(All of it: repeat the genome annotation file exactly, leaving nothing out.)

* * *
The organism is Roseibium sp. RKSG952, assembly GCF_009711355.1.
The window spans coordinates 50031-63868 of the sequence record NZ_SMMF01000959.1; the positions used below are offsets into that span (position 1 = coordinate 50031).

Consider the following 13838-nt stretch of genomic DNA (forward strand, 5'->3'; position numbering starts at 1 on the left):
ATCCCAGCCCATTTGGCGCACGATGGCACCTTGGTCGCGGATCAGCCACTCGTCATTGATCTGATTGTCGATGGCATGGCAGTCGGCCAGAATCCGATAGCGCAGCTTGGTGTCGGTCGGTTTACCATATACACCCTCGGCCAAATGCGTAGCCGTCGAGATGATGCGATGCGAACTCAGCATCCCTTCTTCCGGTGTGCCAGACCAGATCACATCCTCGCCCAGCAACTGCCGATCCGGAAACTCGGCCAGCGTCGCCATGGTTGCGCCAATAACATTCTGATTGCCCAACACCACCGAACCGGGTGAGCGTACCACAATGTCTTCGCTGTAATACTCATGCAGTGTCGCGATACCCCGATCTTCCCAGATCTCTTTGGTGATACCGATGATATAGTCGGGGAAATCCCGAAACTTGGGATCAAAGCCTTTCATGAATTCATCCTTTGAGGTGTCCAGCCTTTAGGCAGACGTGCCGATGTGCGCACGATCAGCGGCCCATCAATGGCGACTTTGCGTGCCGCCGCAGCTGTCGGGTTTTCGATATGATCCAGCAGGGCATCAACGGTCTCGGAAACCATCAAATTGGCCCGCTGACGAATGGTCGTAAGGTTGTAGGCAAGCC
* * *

The organism is Roseibium sp. RKSG952, assembly GCF_009711355.1.
The window spans coordinates 50031-63868 of the sequence record NZ_SMMF01000959.1; the positions used below are offsets into that span (position 1 = coordinate 50031).

Consider the following 13838-nt stretch of genomic DNA (forward strand, 5'->3'; position numbering starts at 1 on the left):
ATCCCAGCCCATTTGGCGCACGATGGCACCTTGGTCGCGGATCAGCCACTCGTCATTGATCTGATTGTCGATGGCATGGCAGTCGGCCAGAATCCGATAGCGCAGCTTGGTGTCGGTCGGTTTACCATATACACCCTCGGCCAAATGCGTAGCCGTCGAGATGATGCGATGCGAACTCAGCATCCCTTCTTCCGGTGTGCCAGACCAGATCACATCCTCGCCCAGCAACTGCCGATCCGGAAACTCGGCCAGCGTCGCCATGGTTGCGCCAATAACATTCTGATTGCCCAACACCACCGAACCGGGTGAGCGTACCACAATGTCTTCGCTGTAATACTCATGCAGTGTCGCGATACCCCGATCTTCCCAGATCTCTTTGGTGATACCGATGATATAGTCGGGGAAATCCCGAAACTTGGGATCAAAGCCTTTCATGAATTCATCCTTTGAGGTGTCCAGCCTTTAGGCAGACGTGCCGATGTGCGCACGATCAGCGGCCCATCAATGGCGACTTTGCGTGCCGCCGCAGCTGTCGGGTTTTCGATATGATCCAGCAGGGCATCAACGGTCTCGGAAACCATCAAATTGGCCCGCTGACGAATGGTCGTAAGGTTGTAGGCAAGCC